Think of the May pole as a focal point of the old English village rituals. Many people would rise at the first light of dawn to go outdoors and gather flowers and branches to decorate their homes. Women traditionally would braid flowers into their hair. Men and women alike would decorate their bodies. Beltane marks the return of vitality, of passion. Ancient Pagan traditions say that Beltane marks the emergence of the young God into manhood. Stirred by the energies at work in nature, he desires the Goddess. They fall in love, lie among the grasses and blossoms, and unite. The Goddess becomes pregnant of the God. To celebrate, a wedding feast, for the God and Goddess must be prepared. Let Them guide you! Breads and cereals are popular. Try oatmeal cakes or cookies sweetened with a dab of honey. Dairy foods are again appropriate…just make a lovely wedding feast and you are sure to enjoy yourself! An early morning walk through a local park or forest could be fun for everyone. Gather up some plants or flowers to display in your home. Mom and daughter could braid their hair, and weave in a few tender blossoms.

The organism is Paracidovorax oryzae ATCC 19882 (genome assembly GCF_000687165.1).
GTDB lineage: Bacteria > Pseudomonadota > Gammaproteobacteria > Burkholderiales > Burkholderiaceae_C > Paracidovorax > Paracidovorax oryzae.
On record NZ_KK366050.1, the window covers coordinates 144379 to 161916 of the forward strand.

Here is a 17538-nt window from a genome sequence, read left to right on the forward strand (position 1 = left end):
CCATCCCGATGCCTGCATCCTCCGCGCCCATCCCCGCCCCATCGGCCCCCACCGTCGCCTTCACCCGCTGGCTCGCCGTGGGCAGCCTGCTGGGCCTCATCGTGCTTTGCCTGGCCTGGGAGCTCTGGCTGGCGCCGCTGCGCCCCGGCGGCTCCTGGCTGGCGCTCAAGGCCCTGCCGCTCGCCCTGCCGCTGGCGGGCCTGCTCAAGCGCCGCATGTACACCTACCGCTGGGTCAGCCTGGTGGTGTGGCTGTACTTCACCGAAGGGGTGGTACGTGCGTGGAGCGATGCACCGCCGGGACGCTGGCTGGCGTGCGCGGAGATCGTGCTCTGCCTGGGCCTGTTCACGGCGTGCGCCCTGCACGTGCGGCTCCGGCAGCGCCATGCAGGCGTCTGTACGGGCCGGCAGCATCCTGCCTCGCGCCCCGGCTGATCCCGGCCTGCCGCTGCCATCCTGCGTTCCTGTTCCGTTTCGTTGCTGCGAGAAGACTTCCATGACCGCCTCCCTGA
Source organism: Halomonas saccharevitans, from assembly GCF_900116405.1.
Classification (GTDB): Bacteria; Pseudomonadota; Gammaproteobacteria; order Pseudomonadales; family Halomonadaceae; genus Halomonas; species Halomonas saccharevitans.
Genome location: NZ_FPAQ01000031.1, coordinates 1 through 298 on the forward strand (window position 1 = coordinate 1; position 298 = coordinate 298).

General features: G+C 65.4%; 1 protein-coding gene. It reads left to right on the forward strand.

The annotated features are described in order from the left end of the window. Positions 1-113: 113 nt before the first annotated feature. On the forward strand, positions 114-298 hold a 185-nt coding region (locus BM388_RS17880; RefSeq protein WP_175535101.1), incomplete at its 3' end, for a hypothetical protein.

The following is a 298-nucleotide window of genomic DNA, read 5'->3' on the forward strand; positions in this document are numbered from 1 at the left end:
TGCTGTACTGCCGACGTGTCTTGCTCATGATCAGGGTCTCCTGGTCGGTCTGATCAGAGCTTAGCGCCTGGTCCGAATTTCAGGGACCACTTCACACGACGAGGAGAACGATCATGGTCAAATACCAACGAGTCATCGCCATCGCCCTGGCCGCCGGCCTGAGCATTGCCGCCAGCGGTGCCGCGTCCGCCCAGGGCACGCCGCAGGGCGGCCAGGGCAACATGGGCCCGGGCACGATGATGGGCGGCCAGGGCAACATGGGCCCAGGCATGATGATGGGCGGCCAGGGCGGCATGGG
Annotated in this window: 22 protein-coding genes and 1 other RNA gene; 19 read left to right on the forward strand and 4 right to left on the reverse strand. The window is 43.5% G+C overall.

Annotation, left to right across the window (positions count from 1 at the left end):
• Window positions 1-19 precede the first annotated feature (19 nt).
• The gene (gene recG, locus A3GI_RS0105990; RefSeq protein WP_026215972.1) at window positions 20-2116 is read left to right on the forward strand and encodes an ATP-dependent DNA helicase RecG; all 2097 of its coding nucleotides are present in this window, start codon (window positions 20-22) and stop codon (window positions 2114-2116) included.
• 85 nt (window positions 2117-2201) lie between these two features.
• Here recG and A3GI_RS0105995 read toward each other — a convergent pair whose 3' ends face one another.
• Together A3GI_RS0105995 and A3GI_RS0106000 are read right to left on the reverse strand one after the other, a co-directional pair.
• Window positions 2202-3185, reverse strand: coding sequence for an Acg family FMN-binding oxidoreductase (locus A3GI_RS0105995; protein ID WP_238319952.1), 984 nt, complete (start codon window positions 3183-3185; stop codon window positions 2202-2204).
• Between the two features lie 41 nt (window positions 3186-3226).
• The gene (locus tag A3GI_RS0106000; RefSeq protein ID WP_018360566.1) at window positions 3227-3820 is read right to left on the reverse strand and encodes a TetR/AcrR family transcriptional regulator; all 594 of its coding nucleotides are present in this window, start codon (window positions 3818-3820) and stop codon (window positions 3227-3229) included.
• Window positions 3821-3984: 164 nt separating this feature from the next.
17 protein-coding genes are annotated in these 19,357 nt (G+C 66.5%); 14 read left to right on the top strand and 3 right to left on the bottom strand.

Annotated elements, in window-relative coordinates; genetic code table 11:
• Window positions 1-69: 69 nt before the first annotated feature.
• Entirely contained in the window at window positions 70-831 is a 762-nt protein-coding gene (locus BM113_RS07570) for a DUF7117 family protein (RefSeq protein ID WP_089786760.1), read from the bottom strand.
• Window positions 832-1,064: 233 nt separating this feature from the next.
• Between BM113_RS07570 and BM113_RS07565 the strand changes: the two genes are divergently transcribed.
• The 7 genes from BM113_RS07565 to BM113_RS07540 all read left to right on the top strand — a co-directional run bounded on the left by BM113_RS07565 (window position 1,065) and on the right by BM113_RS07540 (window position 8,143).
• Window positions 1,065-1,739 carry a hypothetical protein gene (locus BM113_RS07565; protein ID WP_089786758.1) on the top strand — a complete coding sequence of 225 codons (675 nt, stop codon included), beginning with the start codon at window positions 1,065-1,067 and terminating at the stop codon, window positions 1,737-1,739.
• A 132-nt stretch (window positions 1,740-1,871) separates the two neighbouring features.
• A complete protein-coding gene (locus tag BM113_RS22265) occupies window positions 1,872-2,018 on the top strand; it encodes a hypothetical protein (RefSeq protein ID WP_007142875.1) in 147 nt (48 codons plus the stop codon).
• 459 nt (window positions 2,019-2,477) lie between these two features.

The Beltane Maypole – http://paganwiccan.about.com/cs/aboutbeltane/a/aamaypole.htm – What better symbol for May Day?
Among the various symbols of Beltane frivolity, the Maypole is probably the most well known, even to non-Pagans.
On the surface, the tall Maypole is simply a phallic symbol to reflect the fertility of the season. But it originates with the ancient Irish story of the Bile Pole. The Bile Pole was a sacred tree of life that grew up through the Earth to join the Heavans above and the Otherworld beneath. A similar story to the the Norse tree, Yggdrasil.
One does not simply put up a Maypole at Beltane, the pole must be draped with ribbons and flowers, and it must be danced around. In the past, it was the young children who did the dancing. Long ribbons are attached to the top of the pole, usually in pastel Spring colours. Half the ribbons would be taken up by the boys, and the other half by the girls.